4. Ernst Baart
    2013-07-24 @ 11:11

    The FIH does not agree with my remarks on the blue pitch… According to the article mentioned below the CEO of the FIH Kelly Fairweather stated thousands provided them with a positive feedback about the use of the blue pitch…
    It would be interesting to see which study this would be based upon. I admit I have not performed an actual study talking to thousands of people. However I was there in London, saw lots of games on the screen and talked to dozens, maybe even +100 people who stated the glare was annoying…
    Anyway the FIH has decided it will be blue again in Rio as you can read by clicking the link below:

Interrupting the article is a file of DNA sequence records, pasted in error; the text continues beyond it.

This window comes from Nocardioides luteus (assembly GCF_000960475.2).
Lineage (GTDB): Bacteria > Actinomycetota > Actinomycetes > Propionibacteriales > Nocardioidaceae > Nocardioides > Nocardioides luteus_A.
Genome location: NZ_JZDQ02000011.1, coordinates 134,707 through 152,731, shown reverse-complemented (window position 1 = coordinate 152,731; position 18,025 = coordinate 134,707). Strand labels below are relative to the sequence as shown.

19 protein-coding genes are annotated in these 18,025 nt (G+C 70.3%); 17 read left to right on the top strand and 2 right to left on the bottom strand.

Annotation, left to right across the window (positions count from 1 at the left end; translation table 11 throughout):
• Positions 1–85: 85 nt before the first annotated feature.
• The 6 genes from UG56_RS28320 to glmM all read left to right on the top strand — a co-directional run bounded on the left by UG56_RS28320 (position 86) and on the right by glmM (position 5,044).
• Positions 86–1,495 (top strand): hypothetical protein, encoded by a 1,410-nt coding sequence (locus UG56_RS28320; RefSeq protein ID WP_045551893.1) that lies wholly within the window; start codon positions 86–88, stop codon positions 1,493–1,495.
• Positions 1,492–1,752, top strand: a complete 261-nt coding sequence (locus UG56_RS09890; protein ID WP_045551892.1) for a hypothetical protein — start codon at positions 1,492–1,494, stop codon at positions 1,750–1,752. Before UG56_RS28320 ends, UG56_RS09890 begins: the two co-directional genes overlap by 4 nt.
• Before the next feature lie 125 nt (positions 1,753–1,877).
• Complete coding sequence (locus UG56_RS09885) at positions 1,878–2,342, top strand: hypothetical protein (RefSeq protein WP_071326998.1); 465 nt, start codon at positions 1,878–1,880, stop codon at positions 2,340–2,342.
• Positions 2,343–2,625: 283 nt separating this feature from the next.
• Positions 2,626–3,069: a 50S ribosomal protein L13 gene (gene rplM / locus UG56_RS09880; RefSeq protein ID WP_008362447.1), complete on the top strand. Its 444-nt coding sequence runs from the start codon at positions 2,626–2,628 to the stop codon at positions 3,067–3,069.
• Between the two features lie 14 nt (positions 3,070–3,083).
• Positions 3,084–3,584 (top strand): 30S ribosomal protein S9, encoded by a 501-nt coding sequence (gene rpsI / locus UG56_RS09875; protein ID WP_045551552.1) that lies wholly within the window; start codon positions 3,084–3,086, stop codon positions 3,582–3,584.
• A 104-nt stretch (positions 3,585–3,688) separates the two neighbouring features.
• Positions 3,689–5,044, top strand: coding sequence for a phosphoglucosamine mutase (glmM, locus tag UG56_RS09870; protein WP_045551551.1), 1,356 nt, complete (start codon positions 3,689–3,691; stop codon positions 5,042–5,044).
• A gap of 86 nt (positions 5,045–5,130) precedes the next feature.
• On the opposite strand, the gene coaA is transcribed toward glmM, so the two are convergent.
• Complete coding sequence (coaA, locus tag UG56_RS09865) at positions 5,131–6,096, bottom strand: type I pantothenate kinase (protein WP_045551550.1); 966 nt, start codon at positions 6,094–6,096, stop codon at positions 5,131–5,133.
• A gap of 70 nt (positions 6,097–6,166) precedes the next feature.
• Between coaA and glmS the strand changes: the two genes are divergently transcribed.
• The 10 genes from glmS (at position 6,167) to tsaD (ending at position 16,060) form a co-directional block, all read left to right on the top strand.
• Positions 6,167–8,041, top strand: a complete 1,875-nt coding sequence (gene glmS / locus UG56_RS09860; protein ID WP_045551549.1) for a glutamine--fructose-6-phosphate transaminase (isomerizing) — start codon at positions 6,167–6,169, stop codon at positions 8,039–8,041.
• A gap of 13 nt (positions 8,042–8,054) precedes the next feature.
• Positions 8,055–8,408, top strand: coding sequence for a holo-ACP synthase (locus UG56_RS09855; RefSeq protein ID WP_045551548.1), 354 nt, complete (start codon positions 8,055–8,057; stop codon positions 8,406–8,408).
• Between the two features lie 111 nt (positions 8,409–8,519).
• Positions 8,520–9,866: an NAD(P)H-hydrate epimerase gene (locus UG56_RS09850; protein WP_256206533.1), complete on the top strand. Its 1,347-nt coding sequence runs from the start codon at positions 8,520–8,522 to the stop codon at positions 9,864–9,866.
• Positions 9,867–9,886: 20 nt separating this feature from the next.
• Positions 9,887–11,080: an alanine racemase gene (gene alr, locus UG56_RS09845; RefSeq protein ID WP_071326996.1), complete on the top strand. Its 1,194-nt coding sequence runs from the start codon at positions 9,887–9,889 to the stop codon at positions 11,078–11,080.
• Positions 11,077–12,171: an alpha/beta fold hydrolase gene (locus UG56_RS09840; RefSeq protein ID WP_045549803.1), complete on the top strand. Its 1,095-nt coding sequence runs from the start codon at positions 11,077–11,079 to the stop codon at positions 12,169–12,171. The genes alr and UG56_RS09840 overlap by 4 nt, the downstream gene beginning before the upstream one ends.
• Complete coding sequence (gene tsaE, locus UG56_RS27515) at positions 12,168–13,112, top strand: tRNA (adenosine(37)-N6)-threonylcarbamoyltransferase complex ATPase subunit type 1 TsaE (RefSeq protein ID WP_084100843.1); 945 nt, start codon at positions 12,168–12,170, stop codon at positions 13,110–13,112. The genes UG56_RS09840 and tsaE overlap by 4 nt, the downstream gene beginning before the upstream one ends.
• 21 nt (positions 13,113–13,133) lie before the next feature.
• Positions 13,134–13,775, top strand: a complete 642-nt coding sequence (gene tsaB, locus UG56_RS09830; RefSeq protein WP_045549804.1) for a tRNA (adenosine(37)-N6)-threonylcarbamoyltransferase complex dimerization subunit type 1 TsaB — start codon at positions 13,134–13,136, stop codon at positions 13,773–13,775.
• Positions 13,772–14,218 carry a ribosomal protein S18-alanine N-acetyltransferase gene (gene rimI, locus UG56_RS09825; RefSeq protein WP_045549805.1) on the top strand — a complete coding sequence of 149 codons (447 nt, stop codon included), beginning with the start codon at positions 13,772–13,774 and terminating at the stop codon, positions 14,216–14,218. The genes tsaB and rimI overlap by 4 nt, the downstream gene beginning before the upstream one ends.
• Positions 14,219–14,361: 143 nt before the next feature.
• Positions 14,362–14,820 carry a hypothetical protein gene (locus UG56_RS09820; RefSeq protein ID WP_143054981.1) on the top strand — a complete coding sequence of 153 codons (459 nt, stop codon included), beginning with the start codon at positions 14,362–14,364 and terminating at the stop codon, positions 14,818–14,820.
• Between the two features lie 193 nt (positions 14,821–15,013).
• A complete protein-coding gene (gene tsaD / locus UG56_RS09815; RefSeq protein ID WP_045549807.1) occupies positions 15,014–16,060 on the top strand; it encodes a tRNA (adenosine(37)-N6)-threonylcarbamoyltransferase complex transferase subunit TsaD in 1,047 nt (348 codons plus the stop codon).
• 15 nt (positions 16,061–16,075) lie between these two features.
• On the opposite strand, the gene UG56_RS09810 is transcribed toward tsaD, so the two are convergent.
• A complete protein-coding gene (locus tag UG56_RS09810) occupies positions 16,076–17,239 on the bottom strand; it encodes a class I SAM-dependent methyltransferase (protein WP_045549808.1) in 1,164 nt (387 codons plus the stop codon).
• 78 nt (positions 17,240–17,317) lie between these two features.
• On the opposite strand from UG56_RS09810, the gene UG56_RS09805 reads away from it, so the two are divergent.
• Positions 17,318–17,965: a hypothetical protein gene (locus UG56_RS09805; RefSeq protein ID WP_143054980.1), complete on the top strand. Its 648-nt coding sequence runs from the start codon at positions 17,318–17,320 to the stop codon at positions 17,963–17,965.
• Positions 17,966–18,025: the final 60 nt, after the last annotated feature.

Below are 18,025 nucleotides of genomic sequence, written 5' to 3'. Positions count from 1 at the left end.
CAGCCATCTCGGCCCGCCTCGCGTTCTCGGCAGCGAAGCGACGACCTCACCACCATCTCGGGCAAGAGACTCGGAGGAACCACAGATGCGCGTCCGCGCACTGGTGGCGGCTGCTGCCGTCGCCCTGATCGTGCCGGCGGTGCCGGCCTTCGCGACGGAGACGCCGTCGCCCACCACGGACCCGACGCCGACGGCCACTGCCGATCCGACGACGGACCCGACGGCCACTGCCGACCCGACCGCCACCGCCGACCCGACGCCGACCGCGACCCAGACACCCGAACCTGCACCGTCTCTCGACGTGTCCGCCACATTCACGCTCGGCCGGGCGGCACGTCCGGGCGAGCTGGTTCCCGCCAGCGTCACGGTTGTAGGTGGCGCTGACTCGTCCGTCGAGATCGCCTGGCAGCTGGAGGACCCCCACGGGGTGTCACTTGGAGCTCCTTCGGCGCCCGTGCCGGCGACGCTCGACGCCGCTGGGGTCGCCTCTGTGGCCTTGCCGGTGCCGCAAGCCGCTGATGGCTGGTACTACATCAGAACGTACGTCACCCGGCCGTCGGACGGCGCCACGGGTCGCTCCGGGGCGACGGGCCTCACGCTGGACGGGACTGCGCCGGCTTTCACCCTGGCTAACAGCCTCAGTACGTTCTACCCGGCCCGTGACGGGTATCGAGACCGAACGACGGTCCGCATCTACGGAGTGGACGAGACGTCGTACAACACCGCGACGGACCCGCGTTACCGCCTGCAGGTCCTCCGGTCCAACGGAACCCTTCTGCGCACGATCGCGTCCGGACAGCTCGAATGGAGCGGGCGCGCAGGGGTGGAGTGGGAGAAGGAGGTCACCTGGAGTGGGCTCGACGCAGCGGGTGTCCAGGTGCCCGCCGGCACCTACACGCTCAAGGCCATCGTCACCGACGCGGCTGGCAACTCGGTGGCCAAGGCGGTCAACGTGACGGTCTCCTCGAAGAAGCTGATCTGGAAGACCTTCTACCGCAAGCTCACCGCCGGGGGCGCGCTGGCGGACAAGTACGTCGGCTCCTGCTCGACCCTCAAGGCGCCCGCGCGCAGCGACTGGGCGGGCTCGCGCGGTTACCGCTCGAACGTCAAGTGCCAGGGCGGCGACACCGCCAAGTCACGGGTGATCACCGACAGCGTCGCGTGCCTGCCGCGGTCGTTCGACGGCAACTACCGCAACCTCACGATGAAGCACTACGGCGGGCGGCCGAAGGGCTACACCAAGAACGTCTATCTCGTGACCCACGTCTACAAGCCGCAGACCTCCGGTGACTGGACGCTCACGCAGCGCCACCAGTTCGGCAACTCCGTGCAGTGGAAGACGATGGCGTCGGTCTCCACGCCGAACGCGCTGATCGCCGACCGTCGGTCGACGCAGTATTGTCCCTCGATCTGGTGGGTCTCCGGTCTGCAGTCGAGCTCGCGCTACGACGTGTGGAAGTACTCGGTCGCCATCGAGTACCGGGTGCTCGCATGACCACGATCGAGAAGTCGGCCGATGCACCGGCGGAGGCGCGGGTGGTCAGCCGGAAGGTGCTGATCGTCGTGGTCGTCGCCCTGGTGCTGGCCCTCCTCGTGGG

http://www.insidethegames.biz/sports/summer/hockey/1015220-exclusive-we-will-use-blue-hockey-pitches-at-rio-2016-says-fih-chief-executive

  5. martinzigzag
    2013-07-24 @ 11:22

    I agree with your comments about the blue turf, the blue yellow contrast between ball and pitch is an improvement on the white green combination, but one has only to look at video clips of the WL matches held in June in London, where the circles were blue and the remainder of the pitch green to appreciate that glare from the blue surface was far greater than from the green. This may be a matter of surface wear with the newer blue being more ‘shiny’, but until the problem is resolved and it is a serious problem if the ball is to be seen on a television screen, the FIH should not yet commit to the blue for sunny Rio.